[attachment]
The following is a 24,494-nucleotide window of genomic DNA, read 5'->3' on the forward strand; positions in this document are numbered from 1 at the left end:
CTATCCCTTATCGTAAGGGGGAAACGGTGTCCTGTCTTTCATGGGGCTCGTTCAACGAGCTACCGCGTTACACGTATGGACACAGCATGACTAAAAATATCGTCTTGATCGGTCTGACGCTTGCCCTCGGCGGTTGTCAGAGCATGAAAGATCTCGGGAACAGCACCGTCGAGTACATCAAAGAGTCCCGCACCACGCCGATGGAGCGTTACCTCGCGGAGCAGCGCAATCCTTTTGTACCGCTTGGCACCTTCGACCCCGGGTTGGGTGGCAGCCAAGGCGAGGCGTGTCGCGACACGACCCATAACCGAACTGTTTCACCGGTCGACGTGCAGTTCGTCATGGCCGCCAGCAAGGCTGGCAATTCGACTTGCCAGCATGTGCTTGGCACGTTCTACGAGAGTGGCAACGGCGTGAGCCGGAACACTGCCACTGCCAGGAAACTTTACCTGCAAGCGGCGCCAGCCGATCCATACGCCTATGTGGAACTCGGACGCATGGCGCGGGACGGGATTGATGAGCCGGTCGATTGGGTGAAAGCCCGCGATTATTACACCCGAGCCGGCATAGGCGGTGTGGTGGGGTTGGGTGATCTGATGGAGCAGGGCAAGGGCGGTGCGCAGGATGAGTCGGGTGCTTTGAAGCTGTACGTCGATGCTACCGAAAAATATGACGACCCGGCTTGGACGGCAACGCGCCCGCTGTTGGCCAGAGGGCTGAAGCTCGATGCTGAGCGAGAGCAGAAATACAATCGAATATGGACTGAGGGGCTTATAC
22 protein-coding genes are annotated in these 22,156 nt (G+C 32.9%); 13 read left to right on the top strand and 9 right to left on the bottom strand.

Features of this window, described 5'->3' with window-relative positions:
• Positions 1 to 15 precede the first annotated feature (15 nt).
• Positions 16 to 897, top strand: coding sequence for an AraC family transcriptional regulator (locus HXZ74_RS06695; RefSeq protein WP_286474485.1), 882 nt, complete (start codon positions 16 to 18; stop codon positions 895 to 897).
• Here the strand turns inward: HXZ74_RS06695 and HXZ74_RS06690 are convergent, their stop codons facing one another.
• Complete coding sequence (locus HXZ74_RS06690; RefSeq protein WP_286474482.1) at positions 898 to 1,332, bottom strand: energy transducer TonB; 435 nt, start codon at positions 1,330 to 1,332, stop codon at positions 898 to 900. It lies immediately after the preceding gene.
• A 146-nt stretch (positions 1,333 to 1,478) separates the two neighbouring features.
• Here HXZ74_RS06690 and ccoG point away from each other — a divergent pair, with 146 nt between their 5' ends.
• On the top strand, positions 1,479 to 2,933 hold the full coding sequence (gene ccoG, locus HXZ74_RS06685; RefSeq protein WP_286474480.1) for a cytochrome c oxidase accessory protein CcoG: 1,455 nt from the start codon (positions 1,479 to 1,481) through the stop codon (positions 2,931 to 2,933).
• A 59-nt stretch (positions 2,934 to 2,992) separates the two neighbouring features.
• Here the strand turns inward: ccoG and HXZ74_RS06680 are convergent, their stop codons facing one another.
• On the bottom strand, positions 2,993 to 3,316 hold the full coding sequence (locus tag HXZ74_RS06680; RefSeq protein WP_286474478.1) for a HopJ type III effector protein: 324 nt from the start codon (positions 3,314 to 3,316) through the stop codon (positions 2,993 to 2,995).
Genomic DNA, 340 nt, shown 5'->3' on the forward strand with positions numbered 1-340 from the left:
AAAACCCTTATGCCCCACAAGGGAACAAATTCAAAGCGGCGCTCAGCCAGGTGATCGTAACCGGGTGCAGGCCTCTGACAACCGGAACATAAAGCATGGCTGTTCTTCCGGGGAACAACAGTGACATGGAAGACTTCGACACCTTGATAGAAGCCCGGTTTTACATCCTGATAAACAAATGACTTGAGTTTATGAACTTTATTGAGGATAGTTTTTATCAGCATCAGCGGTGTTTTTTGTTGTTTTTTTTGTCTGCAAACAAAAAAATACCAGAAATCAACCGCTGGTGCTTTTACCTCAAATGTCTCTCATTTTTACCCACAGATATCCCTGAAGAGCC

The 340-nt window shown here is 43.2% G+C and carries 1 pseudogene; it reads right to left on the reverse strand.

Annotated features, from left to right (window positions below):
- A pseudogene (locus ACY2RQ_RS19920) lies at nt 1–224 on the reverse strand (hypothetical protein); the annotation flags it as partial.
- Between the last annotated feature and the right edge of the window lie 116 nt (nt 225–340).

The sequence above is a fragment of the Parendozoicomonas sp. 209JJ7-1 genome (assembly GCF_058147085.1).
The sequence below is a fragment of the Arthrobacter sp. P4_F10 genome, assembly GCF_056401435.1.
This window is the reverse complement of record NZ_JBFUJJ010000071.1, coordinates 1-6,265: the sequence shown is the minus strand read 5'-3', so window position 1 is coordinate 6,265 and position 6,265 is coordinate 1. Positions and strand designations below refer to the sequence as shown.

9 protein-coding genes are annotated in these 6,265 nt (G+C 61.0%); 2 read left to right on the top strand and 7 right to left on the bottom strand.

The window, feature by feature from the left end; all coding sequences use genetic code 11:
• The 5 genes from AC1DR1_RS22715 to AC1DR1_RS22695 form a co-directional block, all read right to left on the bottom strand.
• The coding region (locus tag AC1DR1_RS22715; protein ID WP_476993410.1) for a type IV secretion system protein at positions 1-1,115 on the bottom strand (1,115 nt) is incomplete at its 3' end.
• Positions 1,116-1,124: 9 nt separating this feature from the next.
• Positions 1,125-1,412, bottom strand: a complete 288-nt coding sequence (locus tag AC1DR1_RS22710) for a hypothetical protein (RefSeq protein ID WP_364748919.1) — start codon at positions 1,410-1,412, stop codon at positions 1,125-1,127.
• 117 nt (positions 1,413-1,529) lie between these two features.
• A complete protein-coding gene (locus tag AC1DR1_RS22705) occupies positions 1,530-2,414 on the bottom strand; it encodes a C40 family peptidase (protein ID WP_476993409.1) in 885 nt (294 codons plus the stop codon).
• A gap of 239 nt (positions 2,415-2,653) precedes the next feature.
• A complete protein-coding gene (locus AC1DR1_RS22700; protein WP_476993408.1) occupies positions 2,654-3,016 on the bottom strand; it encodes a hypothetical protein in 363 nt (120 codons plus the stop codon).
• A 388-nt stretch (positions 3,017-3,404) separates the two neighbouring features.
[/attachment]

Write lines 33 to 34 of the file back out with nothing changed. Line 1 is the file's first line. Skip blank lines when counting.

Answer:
• A complete protein-coding gene (locus AC1DR1_RS22700; protein WP_476993408.1) occupies positions 2,654-3,016 on the bottom strand; it encodes a hypothetical protein in 363 nt (120 codons plus the stop codon).
• A 388-nt stretch (positions 3,017-3,404) separates the two neighbouring features.